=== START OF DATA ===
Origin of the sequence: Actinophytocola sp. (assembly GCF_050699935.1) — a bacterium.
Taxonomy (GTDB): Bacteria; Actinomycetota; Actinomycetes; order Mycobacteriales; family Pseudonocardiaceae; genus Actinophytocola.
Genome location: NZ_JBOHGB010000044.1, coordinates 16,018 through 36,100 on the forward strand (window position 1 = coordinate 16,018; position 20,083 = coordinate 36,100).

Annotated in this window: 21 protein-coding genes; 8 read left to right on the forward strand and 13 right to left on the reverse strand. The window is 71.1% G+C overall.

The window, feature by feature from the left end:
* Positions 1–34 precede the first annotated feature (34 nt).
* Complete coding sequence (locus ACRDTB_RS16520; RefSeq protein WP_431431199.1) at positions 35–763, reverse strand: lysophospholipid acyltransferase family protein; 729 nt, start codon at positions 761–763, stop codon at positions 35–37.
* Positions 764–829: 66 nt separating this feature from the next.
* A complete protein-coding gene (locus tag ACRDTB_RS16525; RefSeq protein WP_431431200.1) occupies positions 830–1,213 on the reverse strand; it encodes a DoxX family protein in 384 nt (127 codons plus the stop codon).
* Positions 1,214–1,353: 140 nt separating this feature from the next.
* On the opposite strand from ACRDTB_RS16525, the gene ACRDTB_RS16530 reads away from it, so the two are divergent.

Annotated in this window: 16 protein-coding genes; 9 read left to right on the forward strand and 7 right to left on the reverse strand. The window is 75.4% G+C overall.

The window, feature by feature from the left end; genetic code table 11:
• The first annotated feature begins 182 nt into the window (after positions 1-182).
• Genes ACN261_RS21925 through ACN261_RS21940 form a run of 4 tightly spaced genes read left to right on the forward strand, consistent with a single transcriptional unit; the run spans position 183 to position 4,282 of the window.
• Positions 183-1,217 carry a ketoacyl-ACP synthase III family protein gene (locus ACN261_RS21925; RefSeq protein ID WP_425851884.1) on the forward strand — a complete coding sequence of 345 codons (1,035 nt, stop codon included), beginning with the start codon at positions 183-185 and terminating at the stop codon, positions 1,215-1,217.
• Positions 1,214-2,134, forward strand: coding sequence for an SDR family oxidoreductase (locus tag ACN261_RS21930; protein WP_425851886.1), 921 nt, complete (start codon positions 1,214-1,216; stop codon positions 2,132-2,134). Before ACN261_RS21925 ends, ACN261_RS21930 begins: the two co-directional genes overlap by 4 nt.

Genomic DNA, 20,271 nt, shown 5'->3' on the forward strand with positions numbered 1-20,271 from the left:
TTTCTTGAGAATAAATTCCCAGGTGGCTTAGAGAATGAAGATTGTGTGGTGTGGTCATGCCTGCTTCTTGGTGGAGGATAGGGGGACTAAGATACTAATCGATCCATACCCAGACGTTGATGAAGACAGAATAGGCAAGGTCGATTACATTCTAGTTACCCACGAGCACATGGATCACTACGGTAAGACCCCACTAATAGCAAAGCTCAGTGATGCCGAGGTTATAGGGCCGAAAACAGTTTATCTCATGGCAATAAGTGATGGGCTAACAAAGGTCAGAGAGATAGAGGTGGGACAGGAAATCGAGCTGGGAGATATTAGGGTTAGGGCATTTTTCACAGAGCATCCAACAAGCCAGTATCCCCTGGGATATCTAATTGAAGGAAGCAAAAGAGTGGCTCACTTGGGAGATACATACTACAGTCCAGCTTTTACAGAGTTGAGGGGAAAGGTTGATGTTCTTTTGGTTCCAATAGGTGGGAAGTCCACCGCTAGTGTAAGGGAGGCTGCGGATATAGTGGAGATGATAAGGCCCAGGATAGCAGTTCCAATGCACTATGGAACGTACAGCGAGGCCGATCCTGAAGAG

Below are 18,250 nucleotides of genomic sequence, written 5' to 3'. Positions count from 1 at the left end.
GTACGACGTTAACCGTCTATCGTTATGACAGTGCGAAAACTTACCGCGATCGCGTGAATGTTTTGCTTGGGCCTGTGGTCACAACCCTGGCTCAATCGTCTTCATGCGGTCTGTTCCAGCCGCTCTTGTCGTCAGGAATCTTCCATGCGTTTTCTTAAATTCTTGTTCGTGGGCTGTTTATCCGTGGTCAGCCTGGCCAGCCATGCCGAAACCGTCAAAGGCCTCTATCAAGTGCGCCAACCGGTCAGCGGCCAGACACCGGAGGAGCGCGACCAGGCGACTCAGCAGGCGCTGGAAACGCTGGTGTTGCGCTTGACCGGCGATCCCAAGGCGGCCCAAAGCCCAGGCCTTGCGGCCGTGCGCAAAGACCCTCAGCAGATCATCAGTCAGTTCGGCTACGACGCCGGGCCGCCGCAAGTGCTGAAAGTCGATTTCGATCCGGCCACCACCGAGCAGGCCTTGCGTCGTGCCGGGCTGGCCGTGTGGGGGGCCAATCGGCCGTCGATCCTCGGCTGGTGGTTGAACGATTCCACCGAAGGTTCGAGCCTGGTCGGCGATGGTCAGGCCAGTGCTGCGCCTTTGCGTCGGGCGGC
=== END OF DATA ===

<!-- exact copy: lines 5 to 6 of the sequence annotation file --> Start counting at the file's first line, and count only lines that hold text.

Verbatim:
The window, feature by feature from the left end:
* Positions 1–34 precede the first annotated feature (34 nt).